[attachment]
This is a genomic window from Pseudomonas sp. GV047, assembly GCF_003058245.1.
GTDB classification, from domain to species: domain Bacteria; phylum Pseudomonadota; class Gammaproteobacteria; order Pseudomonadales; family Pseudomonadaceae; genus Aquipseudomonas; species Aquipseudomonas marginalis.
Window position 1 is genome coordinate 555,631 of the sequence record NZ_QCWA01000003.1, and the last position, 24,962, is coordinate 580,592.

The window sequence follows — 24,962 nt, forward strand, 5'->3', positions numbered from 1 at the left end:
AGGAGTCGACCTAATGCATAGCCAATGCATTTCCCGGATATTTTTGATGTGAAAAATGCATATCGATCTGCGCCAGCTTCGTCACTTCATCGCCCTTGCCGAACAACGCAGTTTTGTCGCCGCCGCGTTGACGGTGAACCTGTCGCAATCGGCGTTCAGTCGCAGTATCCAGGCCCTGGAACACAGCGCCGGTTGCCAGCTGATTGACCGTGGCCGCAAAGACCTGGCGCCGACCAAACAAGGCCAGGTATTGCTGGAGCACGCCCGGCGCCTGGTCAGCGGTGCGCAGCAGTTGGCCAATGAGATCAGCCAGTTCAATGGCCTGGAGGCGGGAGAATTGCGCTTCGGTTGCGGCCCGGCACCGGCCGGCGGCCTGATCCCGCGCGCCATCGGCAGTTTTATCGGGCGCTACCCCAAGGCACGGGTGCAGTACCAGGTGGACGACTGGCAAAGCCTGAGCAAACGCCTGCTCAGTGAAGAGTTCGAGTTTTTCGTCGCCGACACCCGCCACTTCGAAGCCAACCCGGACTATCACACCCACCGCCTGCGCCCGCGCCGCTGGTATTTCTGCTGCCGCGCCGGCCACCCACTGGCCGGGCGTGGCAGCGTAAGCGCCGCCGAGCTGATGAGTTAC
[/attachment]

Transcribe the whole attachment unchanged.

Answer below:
This is a genomic window from Pseudomonas sp. GV047, assembly GCF_003058245.1.
GTDB classification, from domain to species: domain Bacteria; phylum Pseudomonadota; class Gammaproteobacteria; order Pseudomonadales; family Pseudomonadaceae; genus Aquipseudomonas; species Aquipseudomonas marginalis.
Window position 1 is genome coordinate 555,631 of the sequence record NZ_QCWA01000003.1, and the last position, 24,962, is coordinate 580,592.

The window sequence follows — 24,962 nt, forward strand, 5'->3', positions numbered from 1 at the left end:
AGGAGTCGACCTAATGCATAGCCAATGCATTTCCCGGATATTTTTGATGTGAAAAATGCATATCGATCTGCGCCAGCTTCGTCACTTCATCGCCCTTGCCGAACAACGCAGTTTTGTCGCCGCCGCGTTGACGGTGAACCTGTCGCAATCGGCGTTCAGTCGCAGTATCCAGGCCCTGGAACACAGCGCCGGTTGCCAGCTGATTGACCGTGGCCGCAAAGACCTGGCGCCGACCAAACAAGGCCAGGTATTGCTGGAGCACGCCCGGCGCCTGGTCAGCGGTGCGCAGCAGTTGGCCAATGAGATCAGCCAGTTCAATGGCCTGGAGGCGGGAGAATTGCGCTTCGGTTGCGGCCCGGCACCGGCCGGCGGCCTGATCCCGCGCGCCATCGGCAGTTTTATCGGGCGCTACCCCAAGGCACGGGTGCAGTACCAGGTGGACGACTGGCAAAGCCTGAGCAAACGCCTGCTCAGTGAAGAGTTCGAGTTTTTCGTCGCCGACACCCGCCACTTCGAAGCCAACCCGGACTATCACACCCACCGCCTGCGCCCGCGCCGCTGGTATTTCTGCTGCCGCGCCGGCCACCCACTGGCCGGGCGTGGCAGCGTAAGCGCCGCCGAGCTGATGAGTTAC